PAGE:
Kenya launches online portal to curb child sexual abuse
Kenya becomes the 44th country globally and 22nd in Africa to partner with the UK-based foundation
Internet users across Kenya will from now on have the opportunity to safely and anonymously report criminal images and videos of children suffering sexual abuse through a dedicated online portal.
The portal launched Wednesday by the Directorate of Criminal Investigations and the UK-based Internet Watch Foundation (IWF) aims to protect victims of child sexual abuse from suffering emotional distress when horrific imagery is shared online.
Kenya is now the 44th country globally and 22nd in Africa to partner with the foundation that works closely with but independently from law enforcement agencies in pulling down online materials and content that expose children to sexual exploitation.
Once reported through the new portal, images and videos will be assessed by trained IWF analysts in the UK and if they are found to contain child sexual abuse, they can be blocked and removed from the internet.
Ms. Mueni Mutisya, who is the head of the Anti-Human Trafficking and Child Protection Unit (AHTCPU), said that child online protection is a shared responsibility.
“Once cases of online sexual abuse on children are reported at our offices or anonymously through the DCI hotline, and a link to any website authoring such content is shared, this portal will enable us to expedite the process of pulling down the unsuitable materials before they cause more damage to our children,” she said.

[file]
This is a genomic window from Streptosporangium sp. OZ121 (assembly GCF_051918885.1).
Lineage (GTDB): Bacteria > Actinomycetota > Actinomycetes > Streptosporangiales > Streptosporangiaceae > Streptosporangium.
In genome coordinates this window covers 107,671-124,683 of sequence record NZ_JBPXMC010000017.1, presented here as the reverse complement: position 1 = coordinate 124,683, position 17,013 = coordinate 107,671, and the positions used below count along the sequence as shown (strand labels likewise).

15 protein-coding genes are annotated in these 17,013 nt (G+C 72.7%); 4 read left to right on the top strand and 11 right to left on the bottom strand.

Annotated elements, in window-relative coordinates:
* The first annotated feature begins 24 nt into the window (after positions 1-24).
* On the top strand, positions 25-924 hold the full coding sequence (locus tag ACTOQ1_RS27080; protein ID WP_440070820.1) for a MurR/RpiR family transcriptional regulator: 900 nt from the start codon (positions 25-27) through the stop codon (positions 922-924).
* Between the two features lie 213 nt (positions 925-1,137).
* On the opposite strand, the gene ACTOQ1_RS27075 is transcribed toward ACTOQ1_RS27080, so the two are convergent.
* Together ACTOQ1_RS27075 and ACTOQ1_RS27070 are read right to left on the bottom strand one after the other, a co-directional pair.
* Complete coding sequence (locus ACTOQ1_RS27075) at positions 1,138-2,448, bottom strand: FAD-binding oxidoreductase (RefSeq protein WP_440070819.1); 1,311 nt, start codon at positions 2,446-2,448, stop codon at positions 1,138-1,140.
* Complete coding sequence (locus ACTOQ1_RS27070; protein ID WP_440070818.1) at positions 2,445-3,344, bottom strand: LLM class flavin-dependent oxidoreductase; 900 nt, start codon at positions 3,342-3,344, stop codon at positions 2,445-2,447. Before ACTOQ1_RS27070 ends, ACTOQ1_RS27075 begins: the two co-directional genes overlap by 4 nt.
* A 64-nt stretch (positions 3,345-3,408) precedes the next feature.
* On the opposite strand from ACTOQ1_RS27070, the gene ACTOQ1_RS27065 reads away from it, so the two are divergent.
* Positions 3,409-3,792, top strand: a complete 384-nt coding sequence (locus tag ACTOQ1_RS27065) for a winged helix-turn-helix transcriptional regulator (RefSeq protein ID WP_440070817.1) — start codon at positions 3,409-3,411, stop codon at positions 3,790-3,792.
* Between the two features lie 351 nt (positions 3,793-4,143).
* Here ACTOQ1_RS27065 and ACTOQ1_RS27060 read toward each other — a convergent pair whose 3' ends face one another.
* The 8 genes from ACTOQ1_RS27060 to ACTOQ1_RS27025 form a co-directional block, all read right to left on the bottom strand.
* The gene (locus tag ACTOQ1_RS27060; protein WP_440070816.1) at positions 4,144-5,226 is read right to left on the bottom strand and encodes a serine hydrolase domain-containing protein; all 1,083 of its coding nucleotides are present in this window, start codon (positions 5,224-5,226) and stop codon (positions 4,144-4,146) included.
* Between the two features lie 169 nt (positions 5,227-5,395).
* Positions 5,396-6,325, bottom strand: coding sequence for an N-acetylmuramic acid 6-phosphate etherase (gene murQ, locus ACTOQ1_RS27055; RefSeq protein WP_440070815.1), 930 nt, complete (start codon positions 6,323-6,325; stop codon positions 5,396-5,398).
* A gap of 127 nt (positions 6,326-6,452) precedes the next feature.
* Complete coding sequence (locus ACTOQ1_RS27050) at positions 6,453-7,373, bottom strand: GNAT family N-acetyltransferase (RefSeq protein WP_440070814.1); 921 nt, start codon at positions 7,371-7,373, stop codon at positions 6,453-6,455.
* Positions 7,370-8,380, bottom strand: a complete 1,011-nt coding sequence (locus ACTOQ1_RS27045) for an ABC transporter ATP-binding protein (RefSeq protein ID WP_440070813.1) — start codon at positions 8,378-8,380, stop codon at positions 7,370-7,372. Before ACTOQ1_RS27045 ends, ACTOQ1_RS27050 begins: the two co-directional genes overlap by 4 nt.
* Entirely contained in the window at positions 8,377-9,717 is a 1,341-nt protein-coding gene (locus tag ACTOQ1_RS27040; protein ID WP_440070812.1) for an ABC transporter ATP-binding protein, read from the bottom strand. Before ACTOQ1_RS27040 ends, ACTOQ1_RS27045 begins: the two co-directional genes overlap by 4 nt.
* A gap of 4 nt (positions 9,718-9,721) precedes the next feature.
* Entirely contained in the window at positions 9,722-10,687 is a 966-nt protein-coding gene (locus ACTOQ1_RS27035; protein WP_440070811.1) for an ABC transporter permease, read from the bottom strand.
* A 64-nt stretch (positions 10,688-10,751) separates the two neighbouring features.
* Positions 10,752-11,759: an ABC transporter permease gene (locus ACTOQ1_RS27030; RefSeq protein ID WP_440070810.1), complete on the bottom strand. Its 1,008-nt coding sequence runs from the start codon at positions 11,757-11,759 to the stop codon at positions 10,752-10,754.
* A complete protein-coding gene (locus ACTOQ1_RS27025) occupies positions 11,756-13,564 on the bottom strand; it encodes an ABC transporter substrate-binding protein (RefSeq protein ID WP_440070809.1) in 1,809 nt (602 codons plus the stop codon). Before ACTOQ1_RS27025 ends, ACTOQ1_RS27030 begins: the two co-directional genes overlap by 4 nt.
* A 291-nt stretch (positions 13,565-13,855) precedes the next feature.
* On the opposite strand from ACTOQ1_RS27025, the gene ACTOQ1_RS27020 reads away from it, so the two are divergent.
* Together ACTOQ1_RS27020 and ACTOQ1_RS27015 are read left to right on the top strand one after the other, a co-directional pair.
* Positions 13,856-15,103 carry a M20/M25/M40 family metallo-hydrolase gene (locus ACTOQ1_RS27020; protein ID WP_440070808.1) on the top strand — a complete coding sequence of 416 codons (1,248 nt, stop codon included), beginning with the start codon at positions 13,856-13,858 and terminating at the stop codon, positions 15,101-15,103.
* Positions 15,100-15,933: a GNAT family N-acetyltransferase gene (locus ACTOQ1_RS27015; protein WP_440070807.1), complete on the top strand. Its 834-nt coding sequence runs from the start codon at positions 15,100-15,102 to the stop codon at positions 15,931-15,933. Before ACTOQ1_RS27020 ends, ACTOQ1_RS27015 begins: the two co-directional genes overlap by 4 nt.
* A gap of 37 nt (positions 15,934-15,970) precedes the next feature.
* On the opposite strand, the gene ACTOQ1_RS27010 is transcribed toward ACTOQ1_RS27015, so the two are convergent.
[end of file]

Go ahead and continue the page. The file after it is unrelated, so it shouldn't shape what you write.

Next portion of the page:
While commending the DCI and IWF for the bold move, Lady Justice Martha Koome highlighted the need for immediate action by pulling down any online child exploitative content, citing the need for a review of the way to go about receiving evidence and prosecuting children related cases.
“You do not require any court order to pull down any material that exposes a child to sexual exploitation and abuse, whether copyrighted or not. The judicial system prioritizes what is done in the best interest of the child,” she said.
Susie Hargreaves, the IWF CEO, said the portal comes at an important moment in making the internet safer for the entire world.
“This is a brilliant step forward, and we are so pleased to have been able to play our part in getting this portal up and running. All around the world, people are spending more time on the internet due, in part, to the coronavirus.
“This is a particularly important time to make sure child sexual abuse on the internet is called out, wherever it is being shared, and this portal will play a huge role in making sure this can be done safely.”
IWF portals are currently available in 17 languages (Arabic, English, French, Hindi, Indonesian, Kazakh, Lingala, Malaysian Bahasa, Mongolian, Nepali, Pashto, Portuguese, Spanish, Swahili, Ukrainian, Urdu, Wolof).